Really, Alice Cooper, Rush and Iron Maiden are not in the Rock and Roll Hall of Fame? Seriously? That’s wrong. I’ve never been a fan of any kind of Halls of Fame. This just proves why they are useless.

  • The Guess Who absolutely belongs in there as well. They wrote and recorded some of rock’s finest songs — “These Eyes,” “No Sugar Tonight/New Mother Nature,” “Undun,” “Laughing,” “American Woman” — it’s ridiculous they haven’t been honored.

  • Ach – every year, the wunderkind at the RARHOF pass over the Guess Who – Canada’s premiere band who solo millions of albums and singles and toured constaantly and showed the world that there was talent not just in England and the continental USA. And – they even played some classic rock ‘n’ roll.

    AS for Alice Cooper – he and Guess Who leader Burton Cummings each has one of the best rock ‘n’ roll voices EVER. AH – what do I know…….. I gave up on the RARHOF years ago when it quit being about rock and roll.

  • I’d love to see Tom Waits jam with Alice on something like “Billion Dollar Babies” — his voice is perfect for it. Or how about Geddy Lee giving SRV or the Cure a shot? The mashup possibilities here are limitless.


  • great job on this! The Rock Hall is very light on metal but ridiculously light on prog, and then there’s Roxy Music – I am chopfallen that they are still not in. I’d say Roxy and Yes aer the two most egregious omissions at the moment

  • Although they deserve to be in, I don’t see how Metallica got in before Maiden, Motorhead, and Judas Priest

  • Brian aka Guppusmaximus

    Sorry I missed the deadline for your article El Bicho. I had to practice with my band (here’s some DEMOS if you’re interested). Plus, I’m going to see Porcupine Tree tonight,so, I was getting my plans in order.

    Anyways, I’m still amazed that Iron Maiden doesn’t get the recognition they deserve(along with RUSH,Alice Cooper,YES and many others) Whether you like Maiden or not, they pioneered Metal not only in the 80s but also into the new millennium. AND they did it without the help of the mainstream media. If any band had a significant impact on the evolution, development and perpetuation of rock and roll, it was definitely IRON MAIDEN. Personally, I don’t think you could find a Metal/Hard Rock band that wasn’t influenced by them. Their album covers had amazing artwork and presented a life-like visual of the album theme. Their music was & is an audio archive of passion & talent that made quite the statement against the trends and showcased their ability to soar above all others in that genre. Their songs contained intelligent commentary about religion, philosophy & even politics but they knew how to tell a story with their lyrics and had a strong musical structure to support it.Talk about the beginnings of the “Thinking Man’s Metal”! They are the reason why Metal is still on the map and they deserve a spot to immortalize their efforts!!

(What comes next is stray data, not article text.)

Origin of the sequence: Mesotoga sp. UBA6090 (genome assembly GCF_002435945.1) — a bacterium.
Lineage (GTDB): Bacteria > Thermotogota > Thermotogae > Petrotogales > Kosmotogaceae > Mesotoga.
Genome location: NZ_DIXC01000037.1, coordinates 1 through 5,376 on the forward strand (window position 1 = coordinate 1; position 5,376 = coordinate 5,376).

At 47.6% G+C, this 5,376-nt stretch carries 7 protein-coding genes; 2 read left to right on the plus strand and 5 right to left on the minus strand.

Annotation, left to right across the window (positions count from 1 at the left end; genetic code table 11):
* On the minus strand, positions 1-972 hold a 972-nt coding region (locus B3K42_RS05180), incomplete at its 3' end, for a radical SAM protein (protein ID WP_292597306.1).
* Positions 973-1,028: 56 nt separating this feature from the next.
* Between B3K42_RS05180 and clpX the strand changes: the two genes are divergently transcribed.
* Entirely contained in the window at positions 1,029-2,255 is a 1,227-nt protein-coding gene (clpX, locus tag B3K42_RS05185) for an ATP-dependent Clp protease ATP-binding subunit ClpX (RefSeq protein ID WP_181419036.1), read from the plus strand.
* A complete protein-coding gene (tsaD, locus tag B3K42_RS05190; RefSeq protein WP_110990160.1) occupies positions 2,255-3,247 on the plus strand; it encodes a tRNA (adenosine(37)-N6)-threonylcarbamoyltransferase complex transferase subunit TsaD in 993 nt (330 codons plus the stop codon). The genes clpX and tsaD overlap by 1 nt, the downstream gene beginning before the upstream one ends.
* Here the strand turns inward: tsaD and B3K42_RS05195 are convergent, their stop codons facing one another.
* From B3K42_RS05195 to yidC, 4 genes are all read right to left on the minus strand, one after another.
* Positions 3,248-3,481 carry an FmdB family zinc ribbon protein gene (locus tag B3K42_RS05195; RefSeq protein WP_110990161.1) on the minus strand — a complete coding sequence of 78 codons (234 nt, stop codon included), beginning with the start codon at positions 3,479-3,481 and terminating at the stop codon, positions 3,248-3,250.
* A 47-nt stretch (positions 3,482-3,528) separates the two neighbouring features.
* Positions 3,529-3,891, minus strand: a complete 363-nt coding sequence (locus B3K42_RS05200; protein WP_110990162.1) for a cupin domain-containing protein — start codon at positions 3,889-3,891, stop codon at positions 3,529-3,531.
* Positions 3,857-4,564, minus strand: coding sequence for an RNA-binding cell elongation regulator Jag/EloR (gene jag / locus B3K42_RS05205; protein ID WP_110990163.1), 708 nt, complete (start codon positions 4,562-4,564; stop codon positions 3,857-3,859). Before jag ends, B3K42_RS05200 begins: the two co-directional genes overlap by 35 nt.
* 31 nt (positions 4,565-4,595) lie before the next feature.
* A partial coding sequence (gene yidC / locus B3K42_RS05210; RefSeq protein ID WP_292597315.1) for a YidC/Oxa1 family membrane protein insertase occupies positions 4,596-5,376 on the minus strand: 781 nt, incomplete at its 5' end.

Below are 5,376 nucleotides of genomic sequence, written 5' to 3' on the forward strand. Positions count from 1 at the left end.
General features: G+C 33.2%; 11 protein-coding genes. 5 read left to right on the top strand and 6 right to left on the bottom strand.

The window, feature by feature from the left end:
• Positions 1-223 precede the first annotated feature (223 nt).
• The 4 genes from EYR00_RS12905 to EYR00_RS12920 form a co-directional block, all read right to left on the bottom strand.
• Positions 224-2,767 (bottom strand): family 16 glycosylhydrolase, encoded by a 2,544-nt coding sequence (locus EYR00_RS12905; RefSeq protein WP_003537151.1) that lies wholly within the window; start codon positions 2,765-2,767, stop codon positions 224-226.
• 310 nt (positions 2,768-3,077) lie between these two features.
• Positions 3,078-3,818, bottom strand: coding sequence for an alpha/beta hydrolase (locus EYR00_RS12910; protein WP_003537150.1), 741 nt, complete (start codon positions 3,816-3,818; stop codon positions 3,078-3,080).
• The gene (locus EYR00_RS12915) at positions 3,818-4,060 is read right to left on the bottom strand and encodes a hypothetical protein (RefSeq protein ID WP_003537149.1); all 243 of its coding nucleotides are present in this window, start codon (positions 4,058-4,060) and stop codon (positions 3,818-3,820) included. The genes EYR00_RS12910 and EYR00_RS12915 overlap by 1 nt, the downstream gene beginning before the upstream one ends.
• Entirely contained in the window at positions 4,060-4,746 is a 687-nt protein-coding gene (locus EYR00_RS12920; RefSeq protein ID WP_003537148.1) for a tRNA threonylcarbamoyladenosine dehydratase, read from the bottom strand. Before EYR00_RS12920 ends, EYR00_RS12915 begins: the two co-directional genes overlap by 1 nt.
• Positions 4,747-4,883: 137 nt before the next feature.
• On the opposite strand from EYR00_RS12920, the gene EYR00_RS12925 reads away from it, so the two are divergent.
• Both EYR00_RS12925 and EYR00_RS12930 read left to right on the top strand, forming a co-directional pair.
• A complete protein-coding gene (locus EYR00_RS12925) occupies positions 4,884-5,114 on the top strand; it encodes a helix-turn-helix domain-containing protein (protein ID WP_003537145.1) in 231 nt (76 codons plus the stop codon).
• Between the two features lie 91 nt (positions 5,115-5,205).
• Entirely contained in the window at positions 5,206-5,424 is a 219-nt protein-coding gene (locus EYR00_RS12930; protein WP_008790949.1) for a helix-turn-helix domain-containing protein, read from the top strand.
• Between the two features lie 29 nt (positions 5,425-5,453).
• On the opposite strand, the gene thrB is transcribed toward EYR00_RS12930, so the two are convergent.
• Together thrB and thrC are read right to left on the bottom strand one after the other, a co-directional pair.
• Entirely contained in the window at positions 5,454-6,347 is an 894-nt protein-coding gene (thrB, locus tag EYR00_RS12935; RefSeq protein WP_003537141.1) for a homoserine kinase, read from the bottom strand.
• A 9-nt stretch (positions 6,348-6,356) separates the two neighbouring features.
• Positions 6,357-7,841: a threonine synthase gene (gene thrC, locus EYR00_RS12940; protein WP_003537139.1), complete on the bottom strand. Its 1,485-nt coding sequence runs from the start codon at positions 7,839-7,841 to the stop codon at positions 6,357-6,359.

• zingzing

    sonic youth.

    repeated for emphasis.

  • Thanks, Paul. And just think how cool the concert would be with our inductees.

    moody blues. iron maiden. bauhaus. depeche mode. sonic youth.

  • zingzing

    nina simone. new order. faust. can. my bloody valentine.

  • The Cure is one of the most obvious, glaring omissions I can think of, too. I can’t even fathom why they haven’t been inducted.

  • This turned out great, everyone! This speaks for a LOT of frustrated fans.

    The Cure! How is it possible with how important and influential they are that they’re not already in there? How many bands wouldn’t exist or sound like they did without them?

    I think Genesis and Kiss are indications that we’re going to start seeing some of these groups get in sometime *relatively* soon.

  • Paul Roy

    This is definitely a more worthy list. I am stunned that Alice Cooper is not already in. And don’t get me started about Rush’s snub. Of the actual nominees, I think that Genesis is certainly worthy, and I have no problem with Kiss.

  • Alice is definitely overdue. As Jeff said, he is also still going strong. He may not fill arenas anymore, but his shows show he also hasn’t slowed down a bit as far as knowing how to give his audience their moneys worth.

  • “The fact that Cooper wasn’t one of the very FIRST inductees to the HoF proves that it has no credibility.”

    To be fair, he wasn’t eligible until ’96 and they had a few couple of decades of musicians to get through first, but he is certainly overdue

  • Amen! The fact that Cooper wasn’t one of the very FIRST inductees to the HoF proves that it has no credibility. Not only did Cooper precede the others, he will outlast them. While the others are stretching their spandex, Alice Cooper is stronger than ever. A big fat fart in the direction of the so-called Hall of Fame.